The Unique History of the “Hanging Church” in Coptic Cairo, Egypt

The Church of Virgin Mary in Old Cairo is more commonly referred to as the “Hanging Church”. It gets its name from the fact that it was built on the ruins of two towers from the old roman fortress of Babylon. The church dates back to the 4th century and is one of the oldest churches of any kind in Cairo. The entrance to the church is quite stunning as you have to climb 29 steps up to the entrance, which sits on top of the ruins. It is harder to imagine today the effect that it had of seeming to be suspended above the towers, hence the feeling that it is hanging above the ruins.

Ornate Doorway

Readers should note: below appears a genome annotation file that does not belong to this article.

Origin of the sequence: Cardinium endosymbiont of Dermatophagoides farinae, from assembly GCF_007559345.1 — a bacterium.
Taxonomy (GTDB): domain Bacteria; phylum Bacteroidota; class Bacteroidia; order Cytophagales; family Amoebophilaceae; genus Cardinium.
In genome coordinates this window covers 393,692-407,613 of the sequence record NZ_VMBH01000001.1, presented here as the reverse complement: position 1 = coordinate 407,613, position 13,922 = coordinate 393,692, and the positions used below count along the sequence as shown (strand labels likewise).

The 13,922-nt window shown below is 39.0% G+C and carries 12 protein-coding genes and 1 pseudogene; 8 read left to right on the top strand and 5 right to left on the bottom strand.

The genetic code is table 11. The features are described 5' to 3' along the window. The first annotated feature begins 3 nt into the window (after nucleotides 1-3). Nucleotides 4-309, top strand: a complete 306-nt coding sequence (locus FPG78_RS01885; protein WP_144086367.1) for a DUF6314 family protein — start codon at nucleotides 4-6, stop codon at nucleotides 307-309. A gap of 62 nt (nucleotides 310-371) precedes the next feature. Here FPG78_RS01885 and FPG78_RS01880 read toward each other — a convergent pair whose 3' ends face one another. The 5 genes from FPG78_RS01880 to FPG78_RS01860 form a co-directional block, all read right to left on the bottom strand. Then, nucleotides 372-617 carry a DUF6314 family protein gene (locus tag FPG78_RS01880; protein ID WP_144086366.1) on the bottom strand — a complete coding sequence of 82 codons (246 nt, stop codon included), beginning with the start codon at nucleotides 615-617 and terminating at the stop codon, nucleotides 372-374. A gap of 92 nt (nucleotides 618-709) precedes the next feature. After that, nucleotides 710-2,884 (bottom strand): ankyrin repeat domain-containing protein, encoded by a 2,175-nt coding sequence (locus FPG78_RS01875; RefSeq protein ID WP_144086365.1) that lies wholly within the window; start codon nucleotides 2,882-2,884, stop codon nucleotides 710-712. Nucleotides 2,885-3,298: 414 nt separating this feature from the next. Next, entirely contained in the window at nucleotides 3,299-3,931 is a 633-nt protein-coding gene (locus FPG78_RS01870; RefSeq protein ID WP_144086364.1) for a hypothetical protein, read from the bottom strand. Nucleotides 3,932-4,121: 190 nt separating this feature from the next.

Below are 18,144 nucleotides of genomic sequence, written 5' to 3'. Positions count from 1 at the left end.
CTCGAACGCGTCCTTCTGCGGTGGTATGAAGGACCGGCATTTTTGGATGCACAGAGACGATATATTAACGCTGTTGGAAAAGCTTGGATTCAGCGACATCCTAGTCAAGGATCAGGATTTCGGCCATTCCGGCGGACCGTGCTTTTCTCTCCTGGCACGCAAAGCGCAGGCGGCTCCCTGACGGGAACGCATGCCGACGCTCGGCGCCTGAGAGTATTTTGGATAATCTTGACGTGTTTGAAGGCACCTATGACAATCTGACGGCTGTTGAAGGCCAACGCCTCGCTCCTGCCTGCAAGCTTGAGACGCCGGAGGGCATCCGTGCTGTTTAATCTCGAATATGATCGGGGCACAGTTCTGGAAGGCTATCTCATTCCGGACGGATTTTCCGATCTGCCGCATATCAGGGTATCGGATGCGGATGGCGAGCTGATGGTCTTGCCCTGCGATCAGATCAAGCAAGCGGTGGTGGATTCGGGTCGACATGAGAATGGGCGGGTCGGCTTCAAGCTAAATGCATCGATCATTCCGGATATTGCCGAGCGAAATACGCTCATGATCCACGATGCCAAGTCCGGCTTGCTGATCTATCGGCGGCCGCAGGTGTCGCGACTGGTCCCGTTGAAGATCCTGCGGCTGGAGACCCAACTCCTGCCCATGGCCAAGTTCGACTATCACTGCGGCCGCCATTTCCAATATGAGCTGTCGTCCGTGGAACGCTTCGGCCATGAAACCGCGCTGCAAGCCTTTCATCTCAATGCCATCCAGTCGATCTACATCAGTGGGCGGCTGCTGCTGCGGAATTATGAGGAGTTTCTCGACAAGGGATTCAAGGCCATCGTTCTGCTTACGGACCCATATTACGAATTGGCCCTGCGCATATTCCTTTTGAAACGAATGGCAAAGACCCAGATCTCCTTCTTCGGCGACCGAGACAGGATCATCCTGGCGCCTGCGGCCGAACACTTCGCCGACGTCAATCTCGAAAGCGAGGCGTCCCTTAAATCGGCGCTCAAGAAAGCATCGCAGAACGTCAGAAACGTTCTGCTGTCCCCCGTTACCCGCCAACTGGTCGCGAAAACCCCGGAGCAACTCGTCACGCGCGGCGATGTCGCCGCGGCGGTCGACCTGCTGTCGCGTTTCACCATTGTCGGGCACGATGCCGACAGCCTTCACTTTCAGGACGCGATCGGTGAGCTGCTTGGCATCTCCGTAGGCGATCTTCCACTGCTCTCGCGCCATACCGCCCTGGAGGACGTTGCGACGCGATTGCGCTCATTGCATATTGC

Murals on the Walls as You Head Toward the Steps
Columns in the Church
Looking Down on Tower Ruins That Support the Church
Floors Inside the Church

The Hanging Church was built in the basilican style and was meant to mimic the shape of Noah’s ark. There is a large, marble pulpit and one of the main features is the sanctuary screen, which is made of cedar wood and ebony inlaid with ivory. The church also has 110 icons that have been provided to the church over the centuries and are on display. It was one of the last places that we visited on a very busy day in Cairo that included going to the Museum of Egyptian Antiquities, sailing in a felucca on the Nile River, visiting Abu Serga Church (Cave Church), Ben Ezra Synagogue, Church of St. George, and the ancient Babylon Fortress.

View from the Top of the Stairs
Some of the Icons in the Church
Ceiling and Chandelier
One of the Towers
Flowers in the Courtyard
Sign on the Wall of the Entrance

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